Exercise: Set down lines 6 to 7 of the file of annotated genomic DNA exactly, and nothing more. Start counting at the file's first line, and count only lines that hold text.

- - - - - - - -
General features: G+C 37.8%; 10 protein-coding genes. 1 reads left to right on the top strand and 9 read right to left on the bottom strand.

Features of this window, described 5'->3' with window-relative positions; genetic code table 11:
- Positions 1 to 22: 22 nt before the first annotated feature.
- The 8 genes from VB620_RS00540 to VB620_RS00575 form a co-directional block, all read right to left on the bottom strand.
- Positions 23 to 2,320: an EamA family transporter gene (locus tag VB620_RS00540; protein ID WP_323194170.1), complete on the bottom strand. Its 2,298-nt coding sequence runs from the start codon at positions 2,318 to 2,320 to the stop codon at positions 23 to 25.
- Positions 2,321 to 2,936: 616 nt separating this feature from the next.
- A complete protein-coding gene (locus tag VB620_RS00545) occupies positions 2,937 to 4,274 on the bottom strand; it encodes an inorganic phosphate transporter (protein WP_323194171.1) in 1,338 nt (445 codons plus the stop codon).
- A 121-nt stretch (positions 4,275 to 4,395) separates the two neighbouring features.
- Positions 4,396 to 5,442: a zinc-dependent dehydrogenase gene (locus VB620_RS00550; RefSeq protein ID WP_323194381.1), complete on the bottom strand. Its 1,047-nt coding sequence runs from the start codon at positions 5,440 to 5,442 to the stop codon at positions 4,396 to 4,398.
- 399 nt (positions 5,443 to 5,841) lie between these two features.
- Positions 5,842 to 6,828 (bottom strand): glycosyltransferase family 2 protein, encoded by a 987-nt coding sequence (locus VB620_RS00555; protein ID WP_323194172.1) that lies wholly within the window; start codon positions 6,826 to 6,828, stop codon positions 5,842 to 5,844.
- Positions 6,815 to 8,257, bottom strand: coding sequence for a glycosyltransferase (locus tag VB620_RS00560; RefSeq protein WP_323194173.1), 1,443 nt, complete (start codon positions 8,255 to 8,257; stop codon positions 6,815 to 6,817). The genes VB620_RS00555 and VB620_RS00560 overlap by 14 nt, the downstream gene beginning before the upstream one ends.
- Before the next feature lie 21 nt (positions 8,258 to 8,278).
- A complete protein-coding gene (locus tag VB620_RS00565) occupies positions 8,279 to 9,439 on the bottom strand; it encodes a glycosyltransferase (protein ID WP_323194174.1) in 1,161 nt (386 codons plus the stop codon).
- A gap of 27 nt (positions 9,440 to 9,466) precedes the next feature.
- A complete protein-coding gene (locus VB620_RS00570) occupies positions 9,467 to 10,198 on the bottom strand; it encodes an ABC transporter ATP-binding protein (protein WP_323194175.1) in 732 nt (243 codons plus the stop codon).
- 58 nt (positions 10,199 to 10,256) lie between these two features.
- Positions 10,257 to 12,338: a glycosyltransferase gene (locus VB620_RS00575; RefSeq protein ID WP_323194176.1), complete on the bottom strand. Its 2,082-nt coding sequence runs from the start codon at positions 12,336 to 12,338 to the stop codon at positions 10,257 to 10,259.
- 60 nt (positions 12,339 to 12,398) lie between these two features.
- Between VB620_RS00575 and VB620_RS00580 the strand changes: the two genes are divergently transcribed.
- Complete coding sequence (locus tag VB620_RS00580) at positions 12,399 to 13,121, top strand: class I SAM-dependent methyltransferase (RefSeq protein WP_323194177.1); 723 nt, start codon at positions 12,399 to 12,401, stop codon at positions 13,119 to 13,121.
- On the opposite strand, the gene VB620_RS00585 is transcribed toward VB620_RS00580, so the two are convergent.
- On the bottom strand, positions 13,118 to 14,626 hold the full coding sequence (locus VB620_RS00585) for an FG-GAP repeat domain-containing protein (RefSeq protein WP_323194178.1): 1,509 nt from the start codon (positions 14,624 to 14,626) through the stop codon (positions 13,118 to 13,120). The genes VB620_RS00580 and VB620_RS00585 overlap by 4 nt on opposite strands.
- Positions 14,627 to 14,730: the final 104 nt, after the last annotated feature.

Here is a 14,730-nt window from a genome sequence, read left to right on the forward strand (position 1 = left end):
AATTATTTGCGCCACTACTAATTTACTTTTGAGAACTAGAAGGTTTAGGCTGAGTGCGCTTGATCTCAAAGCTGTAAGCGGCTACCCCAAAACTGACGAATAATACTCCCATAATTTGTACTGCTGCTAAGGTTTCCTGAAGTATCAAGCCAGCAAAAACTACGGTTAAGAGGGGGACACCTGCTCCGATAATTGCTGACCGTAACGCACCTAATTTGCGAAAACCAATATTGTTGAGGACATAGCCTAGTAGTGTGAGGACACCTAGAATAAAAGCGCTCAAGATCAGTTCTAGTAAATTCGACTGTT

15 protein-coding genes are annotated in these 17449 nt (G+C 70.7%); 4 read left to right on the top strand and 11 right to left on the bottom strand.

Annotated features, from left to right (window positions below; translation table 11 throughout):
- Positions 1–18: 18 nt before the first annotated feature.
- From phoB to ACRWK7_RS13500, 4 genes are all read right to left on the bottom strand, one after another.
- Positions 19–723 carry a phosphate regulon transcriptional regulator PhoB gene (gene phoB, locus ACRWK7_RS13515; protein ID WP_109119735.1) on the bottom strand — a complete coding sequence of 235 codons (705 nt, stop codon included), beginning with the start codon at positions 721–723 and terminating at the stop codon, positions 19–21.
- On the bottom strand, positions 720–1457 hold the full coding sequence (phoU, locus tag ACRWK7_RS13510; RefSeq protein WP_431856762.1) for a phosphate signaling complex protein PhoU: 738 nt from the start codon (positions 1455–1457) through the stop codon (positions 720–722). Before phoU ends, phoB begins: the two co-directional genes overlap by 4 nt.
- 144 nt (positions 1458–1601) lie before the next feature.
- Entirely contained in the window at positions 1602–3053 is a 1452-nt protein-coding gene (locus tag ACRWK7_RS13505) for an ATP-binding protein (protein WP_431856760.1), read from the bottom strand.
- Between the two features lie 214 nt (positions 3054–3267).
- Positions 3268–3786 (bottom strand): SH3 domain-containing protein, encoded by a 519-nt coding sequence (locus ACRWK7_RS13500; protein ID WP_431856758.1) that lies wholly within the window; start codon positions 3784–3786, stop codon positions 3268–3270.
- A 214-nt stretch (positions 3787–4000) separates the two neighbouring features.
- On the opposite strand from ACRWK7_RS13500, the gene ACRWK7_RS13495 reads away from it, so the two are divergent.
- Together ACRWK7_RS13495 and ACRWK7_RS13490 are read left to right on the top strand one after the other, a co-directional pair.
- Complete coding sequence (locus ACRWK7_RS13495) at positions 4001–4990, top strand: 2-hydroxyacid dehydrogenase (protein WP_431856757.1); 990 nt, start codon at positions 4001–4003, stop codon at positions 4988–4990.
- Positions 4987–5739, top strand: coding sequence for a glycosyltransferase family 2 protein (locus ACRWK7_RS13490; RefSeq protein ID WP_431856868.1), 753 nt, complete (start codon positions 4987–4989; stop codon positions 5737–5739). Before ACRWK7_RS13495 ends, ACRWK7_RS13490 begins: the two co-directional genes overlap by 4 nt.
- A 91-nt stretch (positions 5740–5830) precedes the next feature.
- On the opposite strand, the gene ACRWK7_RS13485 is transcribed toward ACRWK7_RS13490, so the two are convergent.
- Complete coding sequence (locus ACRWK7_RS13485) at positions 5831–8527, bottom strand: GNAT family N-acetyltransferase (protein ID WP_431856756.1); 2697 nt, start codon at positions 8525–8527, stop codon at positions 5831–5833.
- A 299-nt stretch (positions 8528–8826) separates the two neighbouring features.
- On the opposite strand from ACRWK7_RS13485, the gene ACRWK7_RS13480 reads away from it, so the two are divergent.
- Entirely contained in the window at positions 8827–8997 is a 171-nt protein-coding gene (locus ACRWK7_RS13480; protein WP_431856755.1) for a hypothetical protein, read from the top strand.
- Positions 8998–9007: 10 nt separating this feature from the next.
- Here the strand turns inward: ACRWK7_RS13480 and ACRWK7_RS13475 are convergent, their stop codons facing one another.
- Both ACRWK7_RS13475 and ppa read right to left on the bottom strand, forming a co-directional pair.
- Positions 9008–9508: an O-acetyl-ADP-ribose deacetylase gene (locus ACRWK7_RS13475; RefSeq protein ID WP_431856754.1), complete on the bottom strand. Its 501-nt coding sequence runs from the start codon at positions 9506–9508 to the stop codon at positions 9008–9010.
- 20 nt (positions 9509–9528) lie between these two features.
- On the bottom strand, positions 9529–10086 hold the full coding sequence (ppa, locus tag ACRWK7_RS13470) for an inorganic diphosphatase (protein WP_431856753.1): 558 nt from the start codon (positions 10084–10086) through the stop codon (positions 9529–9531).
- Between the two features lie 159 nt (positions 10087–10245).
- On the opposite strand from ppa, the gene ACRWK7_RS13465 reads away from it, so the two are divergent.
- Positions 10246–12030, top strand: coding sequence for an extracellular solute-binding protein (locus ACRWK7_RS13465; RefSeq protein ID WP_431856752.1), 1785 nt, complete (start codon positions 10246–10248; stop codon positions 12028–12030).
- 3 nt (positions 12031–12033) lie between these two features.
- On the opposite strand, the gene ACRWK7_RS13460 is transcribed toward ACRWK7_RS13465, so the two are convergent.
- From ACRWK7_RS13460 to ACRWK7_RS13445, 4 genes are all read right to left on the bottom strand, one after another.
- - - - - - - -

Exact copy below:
- Positions 2,321 to 2,936: 616 nt separating this feature from the next.
- A complete protein-coding gene (locus tag VB620_RS00545) occupies positions 2,937 to 4,274 on the bottom strand; it encodes an inorganic phosphate transporter (protein WP_323194171.1) in 1,338 nt (445 codons plus the stop codon).